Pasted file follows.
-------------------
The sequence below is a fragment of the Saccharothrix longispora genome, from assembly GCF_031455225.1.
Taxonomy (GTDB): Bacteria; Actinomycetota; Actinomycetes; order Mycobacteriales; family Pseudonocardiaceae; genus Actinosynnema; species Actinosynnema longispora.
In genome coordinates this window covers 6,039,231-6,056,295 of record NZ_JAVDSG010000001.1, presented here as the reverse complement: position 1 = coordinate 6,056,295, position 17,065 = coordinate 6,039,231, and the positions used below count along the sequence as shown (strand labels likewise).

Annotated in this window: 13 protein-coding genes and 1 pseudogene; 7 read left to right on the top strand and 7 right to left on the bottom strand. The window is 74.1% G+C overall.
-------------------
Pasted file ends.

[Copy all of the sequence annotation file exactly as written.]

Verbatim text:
The sequence below is a fragment of the Saccharothrix longispora genome, from assembly GCF_031455225.1.
Taxonomy (GTDB): Bacteria; Actinomycetota; Actinomycetes; order Mycobacteriales; family Pseudonocardiaceae; genus Actinosynnema; species Actinosynnema longispora.
In genome coordinates this window covers 6,039,231-6,056,295 of record NZ_JAVDSG010000001.1, presented here as the reverse complement: position 1 = coordinate 6,056,295, position 17,065 = coordinate 6,039,231, and the positions used below count along the sequence as shown (strand labels likewise).

Annotated in this window: 13 protein-coding genes and 1 pseudogene; 7 read left to right on the top strand and 7 right to left on the bottom strand. The window is 74.1% G+C overall.